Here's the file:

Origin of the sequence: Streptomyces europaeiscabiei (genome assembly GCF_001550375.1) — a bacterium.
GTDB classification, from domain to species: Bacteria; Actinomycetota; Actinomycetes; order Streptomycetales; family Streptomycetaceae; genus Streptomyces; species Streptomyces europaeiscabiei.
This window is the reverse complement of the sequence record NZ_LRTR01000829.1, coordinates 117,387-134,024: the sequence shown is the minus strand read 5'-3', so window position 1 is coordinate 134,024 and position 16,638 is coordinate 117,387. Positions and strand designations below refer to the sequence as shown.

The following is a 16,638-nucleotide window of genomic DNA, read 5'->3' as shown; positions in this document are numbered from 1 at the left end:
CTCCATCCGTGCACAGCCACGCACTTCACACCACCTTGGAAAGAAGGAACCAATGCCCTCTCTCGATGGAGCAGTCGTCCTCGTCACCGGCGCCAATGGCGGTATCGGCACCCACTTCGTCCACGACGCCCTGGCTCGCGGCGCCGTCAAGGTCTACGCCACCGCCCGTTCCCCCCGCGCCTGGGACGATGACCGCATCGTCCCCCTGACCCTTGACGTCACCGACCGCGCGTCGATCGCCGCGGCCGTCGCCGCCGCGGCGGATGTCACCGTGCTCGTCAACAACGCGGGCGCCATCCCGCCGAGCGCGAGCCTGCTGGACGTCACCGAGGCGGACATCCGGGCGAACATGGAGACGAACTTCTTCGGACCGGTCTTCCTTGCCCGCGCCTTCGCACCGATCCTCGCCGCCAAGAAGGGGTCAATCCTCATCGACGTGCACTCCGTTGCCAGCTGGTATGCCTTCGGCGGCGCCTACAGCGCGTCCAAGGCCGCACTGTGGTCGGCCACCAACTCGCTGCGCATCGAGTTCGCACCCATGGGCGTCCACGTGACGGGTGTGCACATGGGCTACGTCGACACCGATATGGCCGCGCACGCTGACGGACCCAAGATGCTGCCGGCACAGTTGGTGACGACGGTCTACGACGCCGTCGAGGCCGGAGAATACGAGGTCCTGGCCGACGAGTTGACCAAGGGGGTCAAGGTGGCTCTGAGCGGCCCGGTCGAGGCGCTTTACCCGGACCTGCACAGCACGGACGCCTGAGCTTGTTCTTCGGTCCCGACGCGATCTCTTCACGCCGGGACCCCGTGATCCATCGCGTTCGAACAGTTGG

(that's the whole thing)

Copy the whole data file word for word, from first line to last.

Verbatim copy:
Origin of the sequence: Streptomyces europaeiscabiei (genome assembly GCF_001550375.1) — a bacterium.
GTDB classification, from domain to species: Bacteria; Actinomycetota; Actinomycetes; order Streptomycetales; family Streptomycetaceae; genus Streptomyces; species Streptomyces europaeiscabiei.
This window is the reverse complement of the sequence record NZ_LRTR01000829.1, coordinates 117,387-134,024: the sequence shown is the minus strand read 5'-3', so window position 1 is coordinate 134,024 and position 16,638 is coordinate 117,387. Positions and strand designations below refer to the sequence as shown.

The following is a 16,638-nucleotide window of genomic DNA, read 5'->3' as shown; positions in this document are numbered from 1 at the left end:
CTCCATCCGTGCACAGCCACGCACTTCACACCACCTTGGAAAGAAGGAACCAATGCCCTCTCTCGATGGAGCAGTCGTCCTCGTCACCGGCGCCAATGGCGGTATCGGCACCCACTTCGTCCACGACGCCCTGGCTCGCGGCGCCGTCAAGGTCTACGCCACCGCCCGTTCCCCCCGCGCCTGGGACGATGACCGCATCGTCCCCCTGACCCTTGACGTCACCGACCGCGCGTCGATCGCCGCGGCCGTCGCCGCCGCGGCGGATGTCACCGTGCTCGTCAACAACGCGGGCGCCATCCCGCCGAGCGCGAGCCTGCTGGACGTCACCGAGGCGGACATCCGGGCGAACATGGAGACGAACTTCTTCGGACCGGTCTTCCTTGCCCGCGCCTTCGCACCGATCCTCGCCGCCAAGAAGGGGTCAATCCTCATCGACGTGCACTCCGTTGCCAGCTGGTATGCCTTCGGCGGCGCCTACAGCGCGTCCAAGGCCGCACTGTGGTCGGCCACCAACTCGCTGCGCATCGAGTTCGCACCCATGGGCGTCCACGTGACGGGTGTGCACATGGGCTACGTCGACACCGATATGGCCGCGCACGCTGACGGACCCAAGATGCTGCCGGCACAGTTGGTGACGACGGTCTACGACGCCGTCGAGGCCGGAGAATACGAGGTCCTGGCCGACGAGTTGACCAAGGGGGTCAAGGTGGCTCTGAGCGGCCCGGTCGAGGCGCTTTACCCGGACCTGCACAGCACGGACGCCTGAGCTTGTTCTTCGGTCCCGACGCGATCTCTTCACGCCGGGACCCCGTGATCCATCGCGTTCGAACAGTTGG